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The fight continues

There are many opinions on the strategies of the left. Halvor Finess Tretvoll's essay last week has started the debate.


Last week, Halvor Finess Tretvoll had an essay in Ny Tid entitled "The struggle for the soul of the left". Here he claimed that the left has had problems with its own self-understanding ever since the right-wing wave hit the world around 1980, and that parts of it have succumbed to nostalgia, nationalism and conservatism. The entire essay can be read in Samtiden 3/2005, which was published this week.

He criticized, among other things, Rune Slagstad's concept of "socialism in Norwegian", the refusal of leftist intellectuals such as Dag Solstad and Bjørgulv Braanen to take postmodernism seriously, and that Attac had the fight against pension reform as one of its main issues.


- Yes, parts of the Norwegian left are very nationalistic, says Thomas Hylland Eriksen in a comment to Tretvoll's post.

- There has long been stagnation where there should have been new thinking. The left has lacked the ability to take on board the implications of the transnational issues. Take a thinker like Slagstad: He has never talked about anything but Norway. This possibly worked a generation ago, when Norway was more isolated, but today it is not a viable position at all.

Hylland Eriksen believes the stagnation does not only apply to Norway.

- In most other countries in the world you will find the same lack of left-wing analytical innovation, but this nationalist variant is quite distinctive for Norway. Look at the election campaign: Thorbjørn Jagland is the only one who has tried to draw up an international perspective.

- What do you think the left side should get better at?

- It has usually been better at promoting equality than understanding differences. Among other things, this has had some strange consequences in the immigration debate, where it has been difficult to distinguish between different types of rights. I also suggest that it updates the world map, and for example sees that there is a connection between immigration, aid and security.

Finally a call to Tretvoll:

- He has written similar articles before. Now it's time for him to move on and launch some alternatives.


Nor is Reiulf Steen particularly fond of Slagstad's concept.

- I am not a supporter of a socialism in Norwegian, says Reiulf Steen.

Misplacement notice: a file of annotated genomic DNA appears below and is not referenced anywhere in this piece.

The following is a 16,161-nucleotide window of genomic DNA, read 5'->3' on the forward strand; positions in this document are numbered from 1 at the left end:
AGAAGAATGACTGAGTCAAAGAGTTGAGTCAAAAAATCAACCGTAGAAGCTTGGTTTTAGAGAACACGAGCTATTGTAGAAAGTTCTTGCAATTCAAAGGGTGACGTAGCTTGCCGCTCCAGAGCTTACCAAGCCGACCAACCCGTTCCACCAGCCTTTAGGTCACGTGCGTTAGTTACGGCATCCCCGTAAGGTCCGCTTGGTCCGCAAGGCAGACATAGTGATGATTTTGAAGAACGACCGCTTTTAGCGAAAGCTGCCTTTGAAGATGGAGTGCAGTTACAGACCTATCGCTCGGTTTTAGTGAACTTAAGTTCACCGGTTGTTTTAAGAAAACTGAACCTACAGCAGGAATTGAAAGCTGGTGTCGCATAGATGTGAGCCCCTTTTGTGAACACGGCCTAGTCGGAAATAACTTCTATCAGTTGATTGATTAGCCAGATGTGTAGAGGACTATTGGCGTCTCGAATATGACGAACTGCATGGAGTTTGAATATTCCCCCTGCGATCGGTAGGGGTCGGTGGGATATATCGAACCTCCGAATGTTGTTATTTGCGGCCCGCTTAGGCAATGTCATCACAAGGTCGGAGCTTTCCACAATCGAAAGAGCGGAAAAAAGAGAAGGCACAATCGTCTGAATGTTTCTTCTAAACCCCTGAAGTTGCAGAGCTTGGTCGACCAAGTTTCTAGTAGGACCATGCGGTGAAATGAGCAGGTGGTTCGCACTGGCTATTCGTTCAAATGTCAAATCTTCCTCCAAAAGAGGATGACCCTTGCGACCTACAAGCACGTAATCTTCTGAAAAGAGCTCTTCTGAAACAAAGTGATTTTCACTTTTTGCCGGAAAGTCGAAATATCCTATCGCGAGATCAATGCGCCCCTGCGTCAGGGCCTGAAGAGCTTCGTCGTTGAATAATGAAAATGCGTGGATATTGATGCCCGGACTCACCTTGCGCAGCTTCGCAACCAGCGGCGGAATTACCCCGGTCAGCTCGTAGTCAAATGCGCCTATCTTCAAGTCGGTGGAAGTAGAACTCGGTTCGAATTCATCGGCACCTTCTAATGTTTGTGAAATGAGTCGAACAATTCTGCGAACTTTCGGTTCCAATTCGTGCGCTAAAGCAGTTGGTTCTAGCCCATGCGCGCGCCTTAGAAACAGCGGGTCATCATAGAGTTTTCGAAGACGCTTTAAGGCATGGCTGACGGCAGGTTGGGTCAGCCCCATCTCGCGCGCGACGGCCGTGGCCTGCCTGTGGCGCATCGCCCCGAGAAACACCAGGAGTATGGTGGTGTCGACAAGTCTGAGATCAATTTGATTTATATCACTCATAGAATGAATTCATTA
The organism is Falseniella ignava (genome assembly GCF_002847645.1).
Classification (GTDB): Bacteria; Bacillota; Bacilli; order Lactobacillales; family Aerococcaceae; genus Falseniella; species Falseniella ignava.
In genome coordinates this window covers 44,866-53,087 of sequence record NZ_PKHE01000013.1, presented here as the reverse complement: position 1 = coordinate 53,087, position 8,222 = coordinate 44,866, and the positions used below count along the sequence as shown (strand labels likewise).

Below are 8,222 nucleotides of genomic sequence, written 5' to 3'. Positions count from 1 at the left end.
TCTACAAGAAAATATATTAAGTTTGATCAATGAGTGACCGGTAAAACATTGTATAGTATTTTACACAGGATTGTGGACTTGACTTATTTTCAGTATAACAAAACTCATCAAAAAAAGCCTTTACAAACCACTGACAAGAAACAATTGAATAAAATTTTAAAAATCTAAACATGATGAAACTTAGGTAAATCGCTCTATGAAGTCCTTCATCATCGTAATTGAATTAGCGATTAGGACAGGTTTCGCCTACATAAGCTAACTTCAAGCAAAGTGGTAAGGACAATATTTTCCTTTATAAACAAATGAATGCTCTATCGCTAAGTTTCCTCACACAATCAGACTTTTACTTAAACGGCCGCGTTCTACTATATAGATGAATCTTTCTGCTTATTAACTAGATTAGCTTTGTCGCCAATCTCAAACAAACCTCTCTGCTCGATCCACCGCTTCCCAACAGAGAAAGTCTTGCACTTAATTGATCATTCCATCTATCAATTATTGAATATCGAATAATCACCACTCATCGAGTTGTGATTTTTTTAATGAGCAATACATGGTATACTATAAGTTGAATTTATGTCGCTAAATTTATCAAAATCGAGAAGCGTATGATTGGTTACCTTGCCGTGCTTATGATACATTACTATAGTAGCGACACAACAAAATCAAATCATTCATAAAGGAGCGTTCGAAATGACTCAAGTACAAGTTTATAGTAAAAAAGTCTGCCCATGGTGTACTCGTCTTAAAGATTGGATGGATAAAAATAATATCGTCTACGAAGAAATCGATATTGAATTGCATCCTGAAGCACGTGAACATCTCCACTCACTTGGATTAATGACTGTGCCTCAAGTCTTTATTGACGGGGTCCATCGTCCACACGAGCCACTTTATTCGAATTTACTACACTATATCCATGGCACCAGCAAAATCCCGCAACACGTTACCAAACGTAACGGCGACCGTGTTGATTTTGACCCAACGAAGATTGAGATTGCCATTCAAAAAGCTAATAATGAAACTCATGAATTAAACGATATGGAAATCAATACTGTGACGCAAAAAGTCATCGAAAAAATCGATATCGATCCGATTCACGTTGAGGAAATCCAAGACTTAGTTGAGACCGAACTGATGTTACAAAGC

- That something like this is an impossibility, Marx tried to teach us over 170 years ago. When capital is international, the labor movement and its struggle must also be international.

On that basis, Steen is a supporter of the EU.

- Because Europe must stand together. But I am also part of Attac, because it addresses the most important global issues, and in particular the skewed distribution of resources worldwide.

Steen believes that socialist thinking since Marx's time has been based on the world there and then. He's not sure if that applies today.

- Today's left side makes far too little effort to provide a social analysis of the challenges of our time.

- Tretvoll talks about «national left-wing conservatives».

- My impression is that these do not primarily think nationally, but that they see so much power concentrated in the IMF, WTO and EU that they turn to the nation state as a protection against all this. And they must be allowed to think so, but I do not agree.

- Error analysis

- I do not think Tretvoll has much to offer when it comes to concrete politics, says Klassekampen's editor Bjørgulv Braanen.

- He talks about politics as if it were aesthetics. He takes these terms he does not like, as "nationalist" and "conservative", and builds up a kind of idea that the left is old-fashioned and out of date. That may well be the case, but we will not go far without discussing specific issues. Like the WTO agreement: What does the left think about it? Yes, we want an agreement that ensures global equalization, and we are against free trade because the poor countries should be given the opportunity to protect their industry. Clear positions. If Tretvoll wants us to support the US and EU line instead, he can say it outright and not bring down the nation state.

Braanen believes that Tretvoll's perspective does not capture the real lines of conflict in the world community.

- Both before and after 1980, the line of conflict between labor and capital runs, but this is completely absent in Tretvoll's analyzes. Instead, he seems to be able to end this conflict. Is it the case that the capitalists' wet dream of breaking down borders and letting everything, both goods, services and workers, flow freely, is in the interest of the working class? So nice, then we are all on the same team. Right and left become empty concepts. No, my urgent appeal to Tretvoll is to be more specific next time.

- Misunderstood

Tretvoll thinks Braanen has misread him.

- If he had read the case thoroughly enough, he would have seen that I was not looking to end the conflict between labor and capital, but to point out that there are some things we can do for the poor part of the world that are more important than riding our own principles – including providing market access to farmers from the South.

- The intention was also to start new thinking on the left, Tretvoll concludes.

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